Custodians in Hillsborough County Schools are fighting back against a proposal to privatize cleaning services. They are rallying Tuesday afternoon outside the school board meeting in downtown Tampa and speaking out during the meeting itself.
In a separate demonstration Tuesday morning about fifty custodians and their allies rallied in a light rain shower. Organizers say 300 people demonstrated earlier.
The custodians are represented by the Hillsborough Schools Employees Federation.
Plant City High School custodian James Bryant told WMNF he worries that privatization means he’ll lose his job right before retirement.
“I have two-and-a-half more years to retire and I want to get my full retirement.”
So, that means you might be out of a job if they do that?
“It’s possible; very possible. That means I got to go back, I’ve got to go out and interview. I’m 63 years old. So, it’s hard out there because you have age discrimination you’ve got to be confronted with.”
What about the services that’ll be provided — are private contractors as good as workers who are in the union and have been long-time employees?
“I think that regular employees are better, on my part. Because we detail the school better. We go back, we clean over. And then if something is not clean then the teachers can talk to us one-on-one.”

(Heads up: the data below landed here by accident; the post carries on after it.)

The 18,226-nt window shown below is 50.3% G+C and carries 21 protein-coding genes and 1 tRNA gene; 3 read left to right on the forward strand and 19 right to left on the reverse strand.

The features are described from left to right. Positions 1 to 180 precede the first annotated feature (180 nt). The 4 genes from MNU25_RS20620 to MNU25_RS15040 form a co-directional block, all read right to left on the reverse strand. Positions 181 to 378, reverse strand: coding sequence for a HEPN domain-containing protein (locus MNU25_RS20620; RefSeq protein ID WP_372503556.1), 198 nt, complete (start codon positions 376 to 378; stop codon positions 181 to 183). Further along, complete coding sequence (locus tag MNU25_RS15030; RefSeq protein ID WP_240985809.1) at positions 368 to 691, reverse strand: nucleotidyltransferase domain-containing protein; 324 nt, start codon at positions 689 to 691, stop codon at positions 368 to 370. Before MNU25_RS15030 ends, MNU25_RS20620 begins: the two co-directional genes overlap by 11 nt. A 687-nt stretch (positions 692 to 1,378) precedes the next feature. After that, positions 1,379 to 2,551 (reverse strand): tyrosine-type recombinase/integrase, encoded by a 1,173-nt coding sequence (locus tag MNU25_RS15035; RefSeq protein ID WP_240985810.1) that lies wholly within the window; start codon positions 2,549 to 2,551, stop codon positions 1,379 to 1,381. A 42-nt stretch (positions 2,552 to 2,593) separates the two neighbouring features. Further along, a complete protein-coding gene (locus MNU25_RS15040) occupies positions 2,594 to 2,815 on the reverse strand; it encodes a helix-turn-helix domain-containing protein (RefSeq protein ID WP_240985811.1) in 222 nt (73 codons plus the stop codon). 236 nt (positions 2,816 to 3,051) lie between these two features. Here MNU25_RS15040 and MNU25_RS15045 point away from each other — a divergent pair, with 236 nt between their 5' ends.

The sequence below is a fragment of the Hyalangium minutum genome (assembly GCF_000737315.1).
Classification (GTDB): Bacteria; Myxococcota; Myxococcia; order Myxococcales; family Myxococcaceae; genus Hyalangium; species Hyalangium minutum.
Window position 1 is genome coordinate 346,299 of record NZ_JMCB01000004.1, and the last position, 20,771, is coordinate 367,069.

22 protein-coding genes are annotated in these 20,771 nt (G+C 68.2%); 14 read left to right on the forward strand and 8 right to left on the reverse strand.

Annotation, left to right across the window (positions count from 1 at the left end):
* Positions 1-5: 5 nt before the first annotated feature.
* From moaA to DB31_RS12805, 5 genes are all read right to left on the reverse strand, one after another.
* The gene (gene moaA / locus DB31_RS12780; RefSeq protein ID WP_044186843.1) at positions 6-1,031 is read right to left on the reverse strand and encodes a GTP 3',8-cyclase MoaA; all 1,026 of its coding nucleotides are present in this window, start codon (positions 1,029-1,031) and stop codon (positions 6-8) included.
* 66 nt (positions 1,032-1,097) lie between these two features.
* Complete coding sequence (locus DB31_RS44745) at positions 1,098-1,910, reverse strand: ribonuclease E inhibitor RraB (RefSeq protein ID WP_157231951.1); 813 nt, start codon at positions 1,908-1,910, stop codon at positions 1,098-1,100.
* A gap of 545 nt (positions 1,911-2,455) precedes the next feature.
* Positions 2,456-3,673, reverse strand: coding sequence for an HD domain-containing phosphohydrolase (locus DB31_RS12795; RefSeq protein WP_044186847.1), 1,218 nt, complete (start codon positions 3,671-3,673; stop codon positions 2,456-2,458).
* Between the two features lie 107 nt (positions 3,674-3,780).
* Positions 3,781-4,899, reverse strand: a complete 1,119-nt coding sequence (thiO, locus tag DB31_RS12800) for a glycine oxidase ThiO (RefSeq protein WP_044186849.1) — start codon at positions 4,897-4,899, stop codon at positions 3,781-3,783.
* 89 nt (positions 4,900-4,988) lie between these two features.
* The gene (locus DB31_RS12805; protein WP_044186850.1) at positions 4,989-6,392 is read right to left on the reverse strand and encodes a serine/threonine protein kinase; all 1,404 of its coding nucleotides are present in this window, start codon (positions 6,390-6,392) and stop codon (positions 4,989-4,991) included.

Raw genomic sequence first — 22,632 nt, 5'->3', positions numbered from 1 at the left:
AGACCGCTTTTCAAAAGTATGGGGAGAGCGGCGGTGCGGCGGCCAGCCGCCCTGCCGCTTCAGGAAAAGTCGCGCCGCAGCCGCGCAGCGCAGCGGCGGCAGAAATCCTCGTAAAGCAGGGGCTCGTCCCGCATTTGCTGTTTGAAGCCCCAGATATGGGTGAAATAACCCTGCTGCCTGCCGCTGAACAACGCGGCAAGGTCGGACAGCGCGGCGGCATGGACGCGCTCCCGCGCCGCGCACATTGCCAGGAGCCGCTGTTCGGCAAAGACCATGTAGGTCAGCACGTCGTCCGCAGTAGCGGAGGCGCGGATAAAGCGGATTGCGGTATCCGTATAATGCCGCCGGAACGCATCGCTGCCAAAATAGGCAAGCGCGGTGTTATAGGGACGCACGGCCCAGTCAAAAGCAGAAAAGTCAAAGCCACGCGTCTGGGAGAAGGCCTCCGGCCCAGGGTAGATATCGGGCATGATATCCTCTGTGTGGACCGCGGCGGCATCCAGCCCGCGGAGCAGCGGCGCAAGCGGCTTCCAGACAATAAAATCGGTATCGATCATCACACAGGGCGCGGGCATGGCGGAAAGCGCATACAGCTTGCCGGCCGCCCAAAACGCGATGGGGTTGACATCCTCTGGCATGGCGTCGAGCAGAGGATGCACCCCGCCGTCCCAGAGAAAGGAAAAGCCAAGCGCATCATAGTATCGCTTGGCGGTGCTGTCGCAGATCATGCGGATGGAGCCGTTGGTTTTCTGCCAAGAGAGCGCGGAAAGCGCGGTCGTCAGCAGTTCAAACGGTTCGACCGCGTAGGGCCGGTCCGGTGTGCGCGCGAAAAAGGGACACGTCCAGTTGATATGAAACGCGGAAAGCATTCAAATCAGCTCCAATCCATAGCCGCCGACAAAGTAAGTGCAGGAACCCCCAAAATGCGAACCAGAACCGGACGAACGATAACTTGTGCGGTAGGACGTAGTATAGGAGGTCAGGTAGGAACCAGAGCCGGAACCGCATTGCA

What about for the safety of the kids? What do you think about how that would affect the safety of the children?
“Well, the children know the custodians. The children have been around the custodians for almost four years. Not only that, but the staff members at the school know the kids. That is a very valid point: if you know who is working around your children.”
Stephanie Baxter-Jenkins is executive director of the Hillsborough Classroom Teachers Association. She represents teachers, not custodians, but still thinks it’s better for teachers if the district does not privatize custodial services.
Baxter-Jenkins says in other districts that have privatized custodial work classroom teachers have had to take up some of the cleaning duties.
Meanwhile, in an email news release Tuesday, Hillsborough County Public Schools said it has received a $9 million check “from January sales tax collections, [which] marks the first wave of [the new education sales] tax money.”